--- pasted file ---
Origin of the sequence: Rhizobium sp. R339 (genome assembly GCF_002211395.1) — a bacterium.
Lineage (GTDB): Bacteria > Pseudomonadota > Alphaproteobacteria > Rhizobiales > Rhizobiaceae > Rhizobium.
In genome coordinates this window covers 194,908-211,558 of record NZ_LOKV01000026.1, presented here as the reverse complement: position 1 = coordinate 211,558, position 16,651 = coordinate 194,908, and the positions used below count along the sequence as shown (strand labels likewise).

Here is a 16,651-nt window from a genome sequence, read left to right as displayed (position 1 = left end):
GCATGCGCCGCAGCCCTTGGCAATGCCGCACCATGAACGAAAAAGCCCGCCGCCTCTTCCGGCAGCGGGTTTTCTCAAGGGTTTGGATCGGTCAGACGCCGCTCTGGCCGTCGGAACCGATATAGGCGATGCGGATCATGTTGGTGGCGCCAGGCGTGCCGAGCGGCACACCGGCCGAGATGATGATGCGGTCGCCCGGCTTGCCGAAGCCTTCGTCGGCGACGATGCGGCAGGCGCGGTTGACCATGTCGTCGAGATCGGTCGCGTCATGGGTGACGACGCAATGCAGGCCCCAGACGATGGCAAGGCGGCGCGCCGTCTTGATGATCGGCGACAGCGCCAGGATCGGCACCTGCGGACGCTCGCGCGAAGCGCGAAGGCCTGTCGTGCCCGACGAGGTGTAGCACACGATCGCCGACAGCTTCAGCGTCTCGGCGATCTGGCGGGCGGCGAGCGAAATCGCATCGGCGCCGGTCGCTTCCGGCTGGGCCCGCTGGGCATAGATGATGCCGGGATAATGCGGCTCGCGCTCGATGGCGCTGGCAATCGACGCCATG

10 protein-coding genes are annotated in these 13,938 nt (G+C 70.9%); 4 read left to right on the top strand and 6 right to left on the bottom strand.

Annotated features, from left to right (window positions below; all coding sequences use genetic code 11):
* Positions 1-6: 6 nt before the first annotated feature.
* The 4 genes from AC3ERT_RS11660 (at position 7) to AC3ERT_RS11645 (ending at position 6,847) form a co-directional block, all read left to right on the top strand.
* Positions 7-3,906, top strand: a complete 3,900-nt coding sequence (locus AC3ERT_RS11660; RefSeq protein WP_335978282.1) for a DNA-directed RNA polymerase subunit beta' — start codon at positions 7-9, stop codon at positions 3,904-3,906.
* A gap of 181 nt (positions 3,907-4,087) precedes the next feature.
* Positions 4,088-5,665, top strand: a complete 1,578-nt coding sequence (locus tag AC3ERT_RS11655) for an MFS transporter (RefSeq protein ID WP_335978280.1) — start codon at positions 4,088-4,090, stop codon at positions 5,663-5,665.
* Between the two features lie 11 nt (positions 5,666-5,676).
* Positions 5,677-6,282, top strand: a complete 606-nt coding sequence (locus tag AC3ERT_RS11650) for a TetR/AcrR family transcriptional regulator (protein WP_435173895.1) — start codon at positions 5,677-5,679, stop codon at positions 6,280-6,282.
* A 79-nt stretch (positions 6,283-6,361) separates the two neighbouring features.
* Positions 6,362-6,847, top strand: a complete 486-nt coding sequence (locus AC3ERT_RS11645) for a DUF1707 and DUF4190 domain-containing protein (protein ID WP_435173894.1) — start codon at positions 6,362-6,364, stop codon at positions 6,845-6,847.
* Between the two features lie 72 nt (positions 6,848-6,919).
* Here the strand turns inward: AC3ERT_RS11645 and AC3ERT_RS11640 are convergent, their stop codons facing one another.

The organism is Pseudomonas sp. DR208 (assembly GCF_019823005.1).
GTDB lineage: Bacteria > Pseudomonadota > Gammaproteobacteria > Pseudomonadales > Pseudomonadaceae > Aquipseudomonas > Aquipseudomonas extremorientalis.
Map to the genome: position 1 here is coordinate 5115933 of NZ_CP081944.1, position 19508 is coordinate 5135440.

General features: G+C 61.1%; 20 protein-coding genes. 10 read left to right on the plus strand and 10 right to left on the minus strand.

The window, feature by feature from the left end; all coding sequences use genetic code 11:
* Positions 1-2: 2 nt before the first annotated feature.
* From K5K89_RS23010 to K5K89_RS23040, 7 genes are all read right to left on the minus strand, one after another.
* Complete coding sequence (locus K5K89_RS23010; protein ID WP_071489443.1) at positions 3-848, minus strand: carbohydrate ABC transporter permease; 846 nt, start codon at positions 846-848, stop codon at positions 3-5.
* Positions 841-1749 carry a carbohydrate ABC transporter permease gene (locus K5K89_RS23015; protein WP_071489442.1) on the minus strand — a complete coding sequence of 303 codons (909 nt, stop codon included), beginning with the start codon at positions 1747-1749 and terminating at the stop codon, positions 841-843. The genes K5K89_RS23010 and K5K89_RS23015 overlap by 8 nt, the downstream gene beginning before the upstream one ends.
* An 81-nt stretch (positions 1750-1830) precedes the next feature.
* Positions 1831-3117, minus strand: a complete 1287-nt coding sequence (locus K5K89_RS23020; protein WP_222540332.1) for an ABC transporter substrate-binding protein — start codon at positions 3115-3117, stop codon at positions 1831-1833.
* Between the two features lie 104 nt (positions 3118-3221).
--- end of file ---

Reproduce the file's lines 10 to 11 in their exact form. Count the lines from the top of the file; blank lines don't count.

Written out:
* Positions 7-3,906, top strand: a complete 3,900-nt coding sequence (locus AC3ERT_RS11660; RefSeq protein WP_335978282.1) for a DNA-directed RNA polymerase subunit beta' — start codon at positions 7-9, stop codon at positions 3,904-3,906.
* A gap of 181 nt (positions 3,907-4,087) precedes the next feature.